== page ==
I said I had no family. I didn’t say I had an empty apartment.

The Apartment (1960) (SPOILERS) Billy Wilder’s romcom delivered the genre that rare Best Picture Oscar winner. Albeit, The Apartment amounts to a rather grim (now) PG-rated scenario, one rife with adultery, attempted suicide, prostitution of the soul and subjective thereof of the body. And yet, it’s also, finally, rather sweet, so salving the darker passages and evidencing the director’s expertly judged balancing act. Time Out ’s Tom Milne suggested the ending was a cop out (“ boy forgives girl and all’s well ”). But really, what other ending did the audience or central characters deserve?

Your desecration of reality will not go unpunished.

2021-22 Best-of, Worst-of and Everything Else Besides The movies might be the most visible example of attempts to cling onto cultural remnants as the previous societal template clatters down the drain. It takes something people really want – unlike a Bond movie where he kicks the can – to suggest the model of yesteryear, one where a billion-dollar grosser was like sneezing. You can argue Spider-Man: No Way Home is replete with agendas of one sort or another, and that’s undoubtedly the case (that’s Hollywood), but crowding out any such extraneous elements (and they often are) is simply a consummate crowd-pleaser that taps into tangible nostalgia through its multiverse take. Of course, nostalgia for a mere seven years ago, for something you didn’t like anyway, is a symptom of how fraught these times have become.

You just threw a donut in the hot zone!

Den of Thieves (2018) (SPOILERS) I'd heard this was a shameless  Heat  rip-off, and the presence of Gerard Butler seemed to confirm it would be passable-at-best B-heist hokum, so maybe it was just middling expectations, even having heard how enthused certain pockets of the Internet were, but  Den of Thieves  is a surprisingly very satisfying entry in the genre. I can't even fault it for attempting to Keyser Soze the whole shebang at the last moment – add a head in a box and you have three 1995 classics in one movie – even if that particular conceit doesn’t quite come together.

This guy’s armed with a hairdryer.

An Innocent Man (1989) (SPOILERS) Was it a chicken-and-egg thing with Tom Selleck and movies? Did he consistently end up in ropey pictures because other, bigger big-screen stars had first dibs on the good stuff? Or was it because he was a resolutely small-screen guy with limited range and zero good taste? Selleck had about half-a-dozen cinema outings during the 1980s, one of which, the very TV, very Touchstone Three Men and a Baby was a hit, but couldn’t be put wholly down to him. The final one was An Innocent Man , where he attempted to show some grit and mettle, as nice-guy Tom is framed and has to get tough to survive. Unfortunately, it’s another big-screen TV movie.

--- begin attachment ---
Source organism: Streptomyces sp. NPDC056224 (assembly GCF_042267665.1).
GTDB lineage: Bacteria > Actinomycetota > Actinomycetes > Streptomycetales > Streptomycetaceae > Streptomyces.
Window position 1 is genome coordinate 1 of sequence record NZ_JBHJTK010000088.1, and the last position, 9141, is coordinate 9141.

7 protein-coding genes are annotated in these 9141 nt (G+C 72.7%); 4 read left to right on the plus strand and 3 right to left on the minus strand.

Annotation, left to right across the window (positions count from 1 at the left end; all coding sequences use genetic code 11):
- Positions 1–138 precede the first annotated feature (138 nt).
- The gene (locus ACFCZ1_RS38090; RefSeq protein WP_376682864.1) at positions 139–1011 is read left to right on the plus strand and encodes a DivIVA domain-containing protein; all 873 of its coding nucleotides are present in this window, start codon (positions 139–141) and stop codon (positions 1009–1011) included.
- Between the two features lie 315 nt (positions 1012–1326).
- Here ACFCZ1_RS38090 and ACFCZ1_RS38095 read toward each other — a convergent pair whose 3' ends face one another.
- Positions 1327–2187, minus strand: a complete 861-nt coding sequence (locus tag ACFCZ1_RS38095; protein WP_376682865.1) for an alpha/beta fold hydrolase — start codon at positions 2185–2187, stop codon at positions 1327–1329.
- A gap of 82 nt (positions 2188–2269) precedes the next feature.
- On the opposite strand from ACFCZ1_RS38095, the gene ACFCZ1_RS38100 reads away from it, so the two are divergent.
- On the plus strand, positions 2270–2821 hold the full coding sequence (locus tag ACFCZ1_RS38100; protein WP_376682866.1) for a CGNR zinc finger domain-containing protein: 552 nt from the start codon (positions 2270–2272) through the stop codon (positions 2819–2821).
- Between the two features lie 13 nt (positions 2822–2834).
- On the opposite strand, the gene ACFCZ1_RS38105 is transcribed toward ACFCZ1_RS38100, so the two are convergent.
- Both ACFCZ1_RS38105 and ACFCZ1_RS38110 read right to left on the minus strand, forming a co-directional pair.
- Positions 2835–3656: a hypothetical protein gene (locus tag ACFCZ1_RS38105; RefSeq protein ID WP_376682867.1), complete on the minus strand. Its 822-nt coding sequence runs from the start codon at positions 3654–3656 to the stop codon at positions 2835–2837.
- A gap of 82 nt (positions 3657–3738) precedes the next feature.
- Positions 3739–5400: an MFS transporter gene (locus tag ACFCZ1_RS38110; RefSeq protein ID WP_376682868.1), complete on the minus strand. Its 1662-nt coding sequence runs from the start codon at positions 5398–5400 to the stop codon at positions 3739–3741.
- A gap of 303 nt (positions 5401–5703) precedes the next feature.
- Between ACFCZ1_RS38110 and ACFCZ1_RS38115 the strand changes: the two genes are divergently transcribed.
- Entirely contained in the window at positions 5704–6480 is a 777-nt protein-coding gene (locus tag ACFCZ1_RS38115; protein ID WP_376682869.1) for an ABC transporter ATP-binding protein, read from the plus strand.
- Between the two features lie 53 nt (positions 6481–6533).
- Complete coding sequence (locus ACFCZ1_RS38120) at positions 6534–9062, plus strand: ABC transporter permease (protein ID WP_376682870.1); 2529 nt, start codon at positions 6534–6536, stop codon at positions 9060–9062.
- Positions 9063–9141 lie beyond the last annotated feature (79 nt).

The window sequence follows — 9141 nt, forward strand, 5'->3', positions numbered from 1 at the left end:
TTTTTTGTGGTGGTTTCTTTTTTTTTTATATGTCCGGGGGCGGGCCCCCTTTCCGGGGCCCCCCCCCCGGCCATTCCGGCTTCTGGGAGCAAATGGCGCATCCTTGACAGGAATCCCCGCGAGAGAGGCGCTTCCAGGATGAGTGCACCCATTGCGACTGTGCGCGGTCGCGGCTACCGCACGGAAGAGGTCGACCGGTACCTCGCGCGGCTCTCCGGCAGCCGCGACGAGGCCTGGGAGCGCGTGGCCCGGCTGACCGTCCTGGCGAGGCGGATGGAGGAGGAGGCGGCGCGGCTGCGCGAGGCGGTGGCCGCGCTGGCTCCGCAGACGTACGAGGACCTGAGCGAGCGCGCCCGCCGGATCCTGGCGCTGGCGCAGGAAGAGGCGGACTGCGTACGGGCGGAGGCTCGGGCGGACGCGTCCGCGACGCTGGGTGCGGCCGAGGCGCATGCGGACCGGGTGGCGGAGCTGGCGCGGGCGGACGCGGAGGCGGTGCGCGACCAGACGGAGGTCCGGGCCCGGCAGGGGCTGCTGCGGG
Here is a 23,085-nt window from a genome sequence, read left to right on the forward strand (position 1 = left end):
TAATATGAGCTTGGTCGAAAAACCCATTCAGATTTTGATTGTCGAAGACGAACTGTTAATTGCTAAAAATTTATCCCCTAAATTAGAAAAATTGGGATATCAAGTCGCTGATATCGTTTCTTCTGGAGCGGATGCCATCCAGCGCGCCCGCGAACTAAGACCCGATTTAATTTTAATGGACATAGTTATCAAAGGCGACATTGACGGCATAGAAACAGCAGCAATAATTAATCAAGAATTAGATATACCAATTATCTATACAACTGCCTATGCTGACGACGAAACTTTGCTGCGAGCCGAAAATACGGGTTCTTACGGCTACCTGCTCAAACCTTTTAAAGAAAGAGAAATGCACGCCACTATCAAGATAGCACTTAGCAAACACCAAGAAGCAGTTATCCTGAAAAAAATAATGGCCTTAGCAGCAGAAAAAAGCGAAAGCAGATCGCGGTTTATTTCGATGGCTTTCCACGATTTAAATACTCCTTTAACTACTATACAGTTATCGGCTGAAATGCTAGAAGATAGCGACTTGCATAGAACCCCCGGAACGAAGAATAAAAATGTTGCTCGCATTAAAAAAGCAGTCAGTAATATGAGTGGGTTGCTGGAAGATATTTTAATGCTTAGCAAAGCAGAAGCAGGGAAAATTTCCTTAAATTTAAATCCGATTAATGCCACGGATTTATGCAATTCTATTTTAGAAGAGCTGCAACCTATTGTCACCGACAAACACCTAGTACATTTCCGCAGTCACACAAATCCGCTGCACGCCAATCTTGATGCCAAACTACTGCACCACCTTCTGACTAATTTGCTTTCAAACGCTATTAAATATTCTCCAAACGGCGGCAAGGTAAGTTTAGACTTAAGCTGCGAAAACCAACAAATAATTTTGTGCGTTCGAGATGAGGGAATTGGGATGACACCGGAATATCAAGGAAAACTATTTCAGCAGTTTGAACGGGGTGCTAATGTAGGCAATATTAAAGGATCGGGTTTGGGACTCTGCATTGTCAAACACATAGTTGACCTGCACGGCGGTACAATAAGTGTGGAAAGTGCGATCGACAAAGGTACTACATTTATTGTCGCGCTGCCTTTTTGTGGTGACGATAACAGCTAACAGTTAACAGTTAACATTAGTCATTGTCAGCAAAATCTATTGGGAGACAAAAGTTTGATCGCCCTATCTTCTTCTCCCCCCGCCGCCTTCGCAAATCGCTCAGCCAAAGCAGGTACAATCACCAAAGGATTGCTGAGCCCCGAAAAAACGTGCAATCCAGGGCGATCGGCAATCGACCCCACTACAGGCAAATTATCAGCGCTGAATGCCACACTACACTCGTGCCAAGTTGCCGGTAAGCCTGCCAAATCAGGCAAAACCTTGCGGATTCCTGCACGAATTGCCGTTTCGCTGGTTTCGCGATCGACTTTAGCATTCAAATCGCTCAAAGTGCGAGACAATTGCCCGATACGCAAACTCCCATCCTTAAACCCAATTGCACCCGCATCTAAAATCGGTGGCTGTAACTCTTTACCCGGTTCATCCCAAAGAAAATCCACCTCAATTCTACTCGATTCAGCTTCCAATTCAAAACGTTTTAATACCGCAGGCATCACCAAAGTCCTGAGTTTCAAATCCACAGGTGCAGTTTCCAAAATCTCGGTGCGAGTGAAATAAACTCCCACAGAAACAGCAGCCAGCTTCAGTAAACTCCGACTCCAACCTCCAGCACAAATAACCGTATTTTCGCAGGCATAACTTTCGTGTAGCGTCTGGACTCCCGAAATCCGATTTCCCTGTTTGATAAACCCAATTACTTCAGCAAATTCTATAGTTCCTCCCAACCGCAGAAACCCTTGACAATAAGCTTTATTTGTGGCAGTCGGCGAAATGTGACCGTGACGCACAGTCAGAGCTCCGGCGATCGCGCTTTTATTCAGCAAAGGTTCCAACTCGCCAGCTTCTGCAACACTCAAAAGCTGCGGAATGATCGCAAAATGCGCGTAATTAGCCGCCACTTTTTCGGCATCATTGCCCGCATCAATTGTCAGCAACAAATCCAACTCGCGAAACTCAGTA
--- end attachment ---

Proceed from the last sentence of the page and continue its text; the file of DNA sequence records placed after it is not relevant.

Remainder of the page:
Listen to the goddamn qualified scientists!

Don’t Look Up (2021) (SPOILERS) It’s testament to Don’t Look Up ’s “quality” that critics who would normally lap up this kind of liberal-causes messaging couldn’t find it within themselves to grant it a free pass. Adam McKay has attempted to refashion himself as a satirist since jettisoning former collaborator Will Ferrell, but as a Hollywood player and an inevitably socio-politically partisan one, he simply falls in line with the most obvious, fatuous propagandising.

Archimedes would split himself with envy.

Sinbad and the Eye of the Tiger (1977) (SPOILERS) Generally, this seems to be the Ray Harryhausen Sinbad outing that gets the short straw in the appreciation stakes. Which is rather unfair. True, Sinbad and the Eye of the Tiger lacks Tom Baker and his rich brown voice personifying evil incarnate – although Margaret Whiting more than holds her own in the wickedness stakes – and the structure follows the Harryhausen template perhaps over scrupulously (Beverly Cross previously collaborated with the stop-motion auteur on Jason and the Argonauts , and would again subsequently with Clash of the Titans ). But the storytelling is swift and sprightly, and the animation itself scores, achieving a degree of interaction frequently more proficient than its more lavishly praised peer group.

Captain, he who walks in fire will burn his feet.

The Golden Voyage of Sinbad (1973) (SPOILERS) Ray Harryhausen returns to the kind of unadulterated fantasy material that made Jason and the Argonauts such a success – swords & stop motion, if you like. In between, there were a couple of less successful efforts, HG Wells adaptation First Men in the Moon and The Valley of the Gwangi (which I considered the best thing ever as a kid: dinosaur walks into a cowboy movie). Harryhausen’s special-effects supremacy – in a for-hire capacity – had also been consummately eclipsed by Raquel Welch’s fur bikini in One Million Years B.C . The Golden Voyage of Sinbad follows the expected Dynamation template – blank-slate hero, memorable creatures, McGuffin quest – but in its considerable favour, it also boasts a villainous performance by nobody-at-the-time, on-the-cusp-of-greatness Tom Baker.